A new study that has come from researchers at the Centre for Theoretical Study at Charles University in Prague have released findings from a study that suggests that there are distinguishable differences in the facial structures of homosexual men and their heterosexual brothers. Interestingly, the data indicated that the faces of gay men were consistently ranked as more masculine than those of straight men.
The studies aim was to determine if structural differences in a mans face and determine his sexual orientation. Two studies were conducted, study one used geometric morphometrics to test for differences in facial shape between homosexual and heterosexual men. The research found that ‘homosexual men generally had wider and shorter faces, smaller and shorter noses, and rather massive and more rounded jaws, resulting in a mosaic of both feminine and masculine features’.
Study two tested the accuracy of sexual orientation judgment from standardised facial photos, which were then assessed by 80 independent students both male and female to rate the pictures from one to seven, with one indicating a very straight look and seven indicating a very gay look. The students were also asked to rank masculinity and femininity from one to seven, with one indicting very masculine and seven indicating very feminine.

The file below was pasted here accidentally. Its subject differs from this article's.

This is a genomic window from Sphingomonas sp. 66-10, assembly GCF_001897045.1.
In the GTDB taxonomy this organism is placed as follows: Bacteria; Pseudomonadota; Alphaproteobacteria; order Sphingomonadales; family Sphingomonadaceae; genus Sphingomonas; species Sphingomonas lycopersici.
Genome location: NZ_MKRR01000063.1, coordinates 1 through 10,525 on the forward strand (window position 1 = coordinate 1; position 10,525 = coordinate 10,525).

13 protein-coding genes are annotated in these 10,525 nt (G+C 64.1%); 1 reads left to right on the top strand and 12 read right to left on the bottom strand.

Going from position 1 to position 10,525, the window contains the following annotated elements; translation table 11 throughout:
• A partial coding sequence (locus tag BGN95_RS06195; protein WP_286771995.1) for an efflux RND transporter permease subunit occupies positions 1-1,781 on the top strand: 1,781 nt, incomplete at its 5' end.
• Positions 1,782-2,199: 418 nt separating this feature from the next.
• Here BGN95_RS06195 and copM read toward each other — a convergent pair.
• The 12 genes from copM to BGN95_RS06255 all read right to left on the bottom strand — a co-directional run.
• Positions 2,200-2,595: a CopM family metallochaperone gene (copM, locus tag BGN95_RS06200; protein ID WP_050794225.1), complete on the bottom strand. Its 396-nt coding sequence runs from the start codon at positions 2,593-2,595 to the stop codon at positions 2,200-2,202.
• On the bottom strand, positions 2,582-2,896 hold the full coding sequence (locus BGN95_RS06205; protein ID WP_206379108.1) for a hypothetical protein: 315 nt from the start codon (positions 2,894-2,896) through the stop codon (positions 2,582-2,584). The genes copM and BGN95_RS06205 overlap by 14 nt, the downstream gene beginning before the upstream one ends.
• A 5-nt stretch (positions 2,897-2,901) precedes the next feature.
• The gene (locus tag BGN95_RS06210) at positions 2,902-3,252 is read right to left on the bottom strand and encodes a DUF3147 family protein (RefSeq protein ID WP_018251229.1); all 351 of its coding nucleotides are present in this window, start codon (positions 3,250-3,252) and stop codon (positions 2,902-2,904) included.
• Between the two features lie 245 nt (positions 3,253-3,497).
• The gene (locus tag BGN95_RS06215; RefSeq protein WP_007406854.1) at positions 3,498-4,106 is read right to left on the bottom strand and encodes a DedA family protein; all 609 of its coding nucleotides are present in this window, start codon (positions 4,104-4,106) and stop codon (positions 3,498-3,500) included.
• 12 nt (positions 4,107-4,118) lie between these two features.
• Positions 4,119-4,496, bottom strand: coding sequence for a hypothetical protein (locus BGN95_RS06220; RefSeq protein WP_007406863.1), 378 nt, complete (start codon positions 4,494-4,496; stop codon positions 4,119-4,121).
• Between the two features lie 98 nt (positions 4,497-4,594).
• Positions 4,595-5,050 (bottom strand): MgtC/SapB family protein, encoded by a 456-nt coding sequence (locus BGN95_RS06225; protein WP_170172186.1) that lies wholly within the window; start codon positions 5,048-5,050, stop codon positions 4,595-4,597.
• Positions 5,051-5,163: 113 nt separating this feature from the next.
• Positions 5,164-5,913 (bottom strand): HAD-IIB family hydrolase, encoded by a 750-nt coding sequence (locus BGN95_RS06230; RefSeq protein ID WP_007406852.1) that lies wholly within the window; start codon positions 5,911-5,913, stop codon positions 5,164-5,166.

As a result, the face shapes of gay men were rated as more masculine than those of straight men. In addition, raters were not able to correctly determine sexual orientation from the pictures. “Thus, our results showed that differences in facial morphology of homosexual and heterosexual men do not simply mirror variation in femininity, and the stereotypic association of feminine looking men as homosexual may confound judgments of sexual orientation.” the research authors concluded.